WASHINGTON (Reuters) - The U.S. Senate voted on Wednesday to soften a “Buy American” plan in its $900 billion stimulus bill after President Barack Obama expressed concern the original language could trigger a trade war.
Senators, on a voice vote, approved an amendment requiring the Buy American provisions be “applied in a manner consistent with U.S. obligations under international agreements.”
The change gives Canada, Mexico, the European Union and certain other major trading partners some comfort they would be exempted from a strict requirement in the bill that all public works projects funded by the stimulus package use only U.S.-made iron, steel and manufactured goods.
The House of Representatives has passed a nearly identical Buy America provision without such a guarantee.
Sen. John McCain, an Arizona Republican, urged the Senate to go further and specifically bar any Buy American provision as part of the stimulus package. But senators rejected his amendment by a vote of 65-31.
“The Buy American provisions ... have echoes of the disastrous Smoot-Hawley tariff act,” McCain said, referring to 1930s legislation often blamed for prolonging the Great Depression. “It sends a message to the world that the United States is going back to protectionism.”
The Emergency Committee for American Trade, an organization of U.S.-based corporations, and a coalition of more than 125 businesses and trade associations have warned the Buy American plan could trigger a string of trade restrictive measures around the world. They urged senators to kill it.
But Sen. Byron Dorgan, a North Dakota Democrat, said all supporters of the Buy American plan were trying to do was to ensure American workers benefit the most from public works projects funded by the stimulus plan.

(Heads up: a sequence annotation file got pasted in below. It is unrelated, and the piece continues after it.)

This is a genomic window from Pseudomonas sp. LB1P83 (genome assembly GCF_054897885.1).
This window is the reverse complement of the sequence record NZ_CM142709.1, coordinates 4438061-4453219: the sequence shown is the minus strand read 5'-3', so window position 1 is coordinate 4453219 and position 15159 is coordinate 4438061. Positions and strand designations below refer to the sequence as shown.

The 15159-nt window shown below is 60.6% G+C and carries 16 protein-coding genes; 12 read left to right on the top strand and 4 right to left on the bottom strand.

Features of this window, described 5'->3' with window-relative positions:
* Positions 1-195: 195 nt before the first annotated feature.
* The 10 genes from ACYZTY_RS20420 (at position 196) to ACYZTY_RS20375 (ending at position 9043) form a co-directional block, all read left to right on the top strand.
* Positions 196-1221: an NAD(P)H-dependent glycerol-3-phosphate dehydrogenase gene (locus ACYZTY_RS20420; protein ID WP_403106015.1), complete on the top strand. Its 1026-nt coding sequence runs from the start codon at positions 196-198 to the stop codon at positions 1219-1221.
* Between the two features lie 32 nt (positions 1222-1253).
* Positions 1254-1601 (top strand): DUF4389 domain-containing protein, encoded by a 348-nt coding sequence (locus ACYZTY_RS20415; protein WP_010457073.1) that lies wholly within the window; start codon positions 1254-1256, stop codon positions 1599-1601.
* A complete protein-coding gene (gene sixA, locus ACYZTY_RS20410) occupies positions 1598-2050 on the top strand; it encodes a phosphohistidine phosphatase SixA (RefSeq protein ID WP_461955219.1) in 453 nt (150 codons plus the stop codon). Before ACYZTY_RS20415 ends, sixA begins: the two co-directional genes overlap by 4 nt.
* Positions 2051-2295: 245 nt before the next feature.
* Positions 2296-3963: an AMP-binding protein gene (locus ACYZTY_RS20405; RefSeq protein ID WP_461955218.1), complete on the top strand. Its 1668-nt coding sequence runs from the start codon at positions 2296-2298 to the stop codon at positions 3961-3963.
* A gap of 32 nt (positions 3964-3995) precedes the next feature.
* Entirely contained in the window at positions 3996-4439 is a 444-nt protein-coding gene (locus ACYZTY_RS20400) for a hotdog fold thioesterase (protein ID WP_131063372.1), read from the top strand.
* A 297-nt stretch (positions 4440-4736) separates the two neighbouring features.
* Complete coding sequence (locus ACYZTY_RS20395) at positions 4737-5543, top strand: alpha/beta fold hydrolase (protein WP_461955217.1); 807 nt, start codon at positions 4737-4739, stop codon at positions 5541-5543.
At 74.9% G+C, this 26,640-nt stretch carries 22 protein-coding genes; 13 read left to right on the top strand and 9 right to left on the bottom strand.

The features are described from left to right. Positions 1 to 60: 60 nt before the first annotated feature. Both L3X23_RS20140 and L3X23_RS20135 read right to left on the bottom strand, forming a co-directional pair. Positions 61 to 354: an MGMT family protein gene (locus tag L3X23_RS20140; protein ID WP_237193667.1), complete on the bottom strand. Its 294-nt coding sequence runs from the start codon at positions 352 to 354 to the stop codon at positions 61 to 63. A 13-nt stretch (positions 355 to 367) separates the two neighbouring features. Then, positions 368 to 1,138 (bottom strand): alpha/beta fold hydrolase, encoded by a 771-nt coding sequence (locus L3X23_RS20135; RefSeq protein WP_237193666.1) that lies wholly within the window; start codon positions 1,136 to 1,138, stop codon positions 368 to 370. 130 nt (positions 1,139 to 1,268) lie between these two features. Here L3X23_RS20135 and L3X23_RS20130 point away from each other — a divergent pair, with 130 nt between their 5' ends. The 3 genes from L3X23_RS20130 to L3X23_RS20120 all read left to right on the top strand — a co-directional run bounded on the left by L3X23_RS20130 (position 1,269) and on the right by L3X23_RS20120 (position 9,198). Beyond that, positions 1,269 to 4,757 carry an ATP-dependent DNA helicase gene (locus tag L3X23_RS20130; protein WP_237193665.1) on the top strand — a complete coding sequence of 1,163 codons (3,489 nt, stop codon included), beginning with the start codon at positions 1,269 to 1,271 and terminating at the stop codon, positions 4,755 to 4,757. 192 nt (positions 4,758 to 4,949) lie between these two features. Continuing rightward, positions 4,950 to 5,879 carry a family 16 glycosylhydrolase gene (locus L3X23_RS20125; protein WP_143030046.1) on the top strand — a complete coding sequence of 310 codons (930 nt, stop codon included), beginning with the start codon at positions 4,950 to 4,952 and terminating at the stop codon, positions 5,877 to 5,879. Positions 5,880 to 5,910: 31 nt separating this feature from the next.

“Twenty thousand people a day are losing their jobs. ... We’re going to shovel a lot of money out the door of this Congress in support of economic recovery. The question is are we going to try to put people back to work,” Dorgan said.
The United States has made commitments under the North American Free Trade Agreement and the World Trade Organization to provide trading partners such as Canada, Mexico, Japan and the EU with access to its government procurement market and has received similar commitments in exchange.
But other countries such as China, Russia, India and Brazil are not party to those pacts so would not have any protection from the language passed by the Senate on Wednesday.
Obama, asked about the Buy American provisions in television interviews on Tuesday, said the United States had to be careful not to include any provisions in the stimulus bill that could “trigger a trade war.”
“I think it would be a mistake ... at a time when worldwide trade is declining, for us to start sending a message that somehow we’re just looking after ourselves and not concerned with world trade,” Obama said on the Fox network.
U.S. steel companies and workers who have seen demand plummet as result of the recession have pressed hard for a Buy American provision, arguing U.S. tax dollars to fund public works projects should be used to create American jobs.
The House included a Buy American provision for U.S.-made iron and steel in its $825 billion stimulus package last week, triggering an intense effort by other business groups to have it removed before the final bill reaches Obama’s desk.
John Bruton, the EU ambassador to the United States, told Reuters in an interview this week that approval of the measure would damage Obama’s global leadership.
Canada’s ambassador to the United States, Michael Wilson, also has urged Congress to drop the provision.
White House spokesman Robert Gibbs said Obama supported Buy American provisions already in U.S. law that give preferences to domestic manufacturers in public works projects, but wanted to avoid an expansion that violates trade commitments.
Lawmakers from steel-producing states insisted on Wednesday that the “Buy American” plan approved in the House remain part of the huge U.S. economic stimulus bill.
“If it’s not in, I’m not supporting this package and I’ll bring a lot of votes with me,” House of Representatives Transportation Committee Chairman James Oberstar, a Minnesota Democrat, said after a Congressional Steel Caucus hearing.
Editing by Peter Cooney and Todd Eastham
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